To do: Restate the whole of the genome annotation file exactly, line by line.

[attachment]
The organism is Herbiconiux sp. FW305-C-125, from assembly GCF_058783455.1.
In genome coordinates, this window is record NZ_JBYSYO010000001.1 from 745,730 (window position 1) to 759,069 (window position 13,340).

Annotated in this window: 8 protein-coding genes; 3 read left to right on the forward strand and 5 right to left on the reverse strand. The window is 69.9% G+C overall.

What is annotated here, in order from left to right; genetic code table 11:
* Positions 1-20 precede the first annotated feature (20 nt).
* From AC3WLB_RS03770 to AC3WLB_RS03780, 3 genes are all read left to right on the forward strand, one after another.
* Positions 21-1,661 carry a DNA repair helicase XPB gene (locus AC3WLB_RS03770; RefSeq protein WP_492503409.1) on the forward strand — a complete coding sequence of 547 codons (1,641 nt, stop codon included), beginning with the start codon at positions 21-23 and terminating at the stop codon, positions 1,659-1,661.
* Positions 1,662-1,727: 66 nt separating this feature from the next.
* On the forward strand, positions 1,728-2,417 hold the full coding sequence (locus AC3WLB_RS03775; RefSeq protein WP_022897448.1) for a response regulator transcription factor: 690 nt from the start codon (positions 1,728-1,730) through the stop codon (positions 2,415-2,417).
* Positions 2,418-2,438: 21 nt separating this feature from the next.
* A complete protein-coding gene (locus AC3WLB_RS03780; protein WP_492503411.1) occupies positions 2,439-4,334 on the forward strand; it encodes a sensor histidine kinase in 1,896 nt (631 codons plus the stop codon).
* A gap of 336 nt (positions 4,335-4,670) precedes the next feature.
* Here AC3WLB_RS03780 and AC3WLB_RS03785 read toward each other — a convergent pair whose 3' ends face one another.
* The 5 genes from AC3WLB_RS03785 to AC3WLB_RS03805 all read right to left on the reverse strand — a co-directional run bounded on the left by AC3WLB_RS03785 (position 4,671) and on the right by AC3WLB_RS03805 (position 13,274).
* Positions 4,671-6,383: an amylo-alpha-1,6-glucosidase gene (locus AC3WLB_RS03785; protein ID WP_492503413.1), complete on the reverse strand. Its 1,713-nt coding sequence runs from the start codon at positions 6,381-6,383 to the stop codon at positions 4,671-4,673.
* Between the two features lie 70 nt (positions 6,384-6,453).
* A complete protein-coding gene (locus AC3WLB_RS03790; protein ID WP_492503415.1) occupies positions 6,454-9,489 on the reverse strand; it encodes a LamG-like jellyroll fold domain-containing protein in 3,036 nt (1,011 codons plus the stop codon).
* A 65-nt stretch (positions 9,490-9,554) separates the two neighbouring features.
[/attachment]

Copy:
The organism is Herbiconiux sp. FW305-C-125, from assembly GCF_058783455.1.
In genome coordinates, this window is record NZ_JBYSYO010000001.1 from 745,730 (window position 1) to 759,069 (window position 13,340).

Annotated in this window: 8 protein-coding genes; 3 read left to right on the forward strand and 5 right to left on the reverse strand. The window is 69.9% G+C overall.

What is annotated here, in order from left to right; genetic code table 11:
* Positions 1-20 precede the first annotated feature (20 nt).
* From AC3WLB_RS03770 to AC3WLB_RS03780, 3 genes are all read left to right on the forward strand, one after another.
* Positions 21-1,661 carry a DNA repair helicase XPB gene (locus AC3WLB_RS03770; RefSeq protein WP_492503409.1) on the forward strand — a complete coding sequence of 547 codons (1,641 nt, stop codon included), beginning with the start codon at positions 21-23 and terminating at the stop codon, positions 1,659-1,661.
* Positions 1,662-1,727: 66 nt separating this feature from the next.
* On the forward strand, positions 1,728-2,417 hold the full coding sequence (locus AC3WLB_RS03775; RefSeq protein WP_022897448.1) for a response regulator transcription factor: 690 nt from the start codon (positions 1,728-1,730) through the stop codon (positions 2,415-2,417).
* Positions 2,418-2,438: 21 nt separating this feature from the next.
* A complete protein-coding gene (locus AC3WLB_RS03780; protein WP_492503411.1) occupies positions 2,439-4,334 on the forward strand; it encodes a sensor histidine kinase in 1,896 nt (631 codons plus the stop codon).
* A gap of 336 nt (positions 4,335-4,670) precedes the next feature.
* Here AC3WLB_RS03780 and AC3WLB_RS03785 read toward each other — a convergent pair whose 3' ends face one another.
* The 5 genes from AC3WLB_RS03785 to AC3WLB_RS03805 all read right to left on the reverse strand — a co-directional run bounded on the left by AC3WLB_RS03785 (position 4,671) and on the right by AC3WLB_RS03805 (position 13,274).
* Positions 4,671-6,383: an amylo-alpha-1,6-glucosidase gene (locus AC3WLB_RS03785; protein ID WP_492503413.1), complete on the reverse strand. Its 1,713-nt coding sequence runs from the start codon at positions 6,381-6,383 to the stop codon at positions 4,671-4,673.
* Between the two features lie 70 nt (positions 6,384-6,453).
* A complete protein-coding gene (locus AC3WLB_RS03790; protein ID WP_492503415.1) occupies positions 6,454-9,489 on the reverse strand; it encodes a LamG-like jellyroll fold domain-containing protein in 3,036 nt (1,011 codons plus the stop codon).
* A 65-nt stretch (positions 9,490-9,554) separates the two neighbouring features.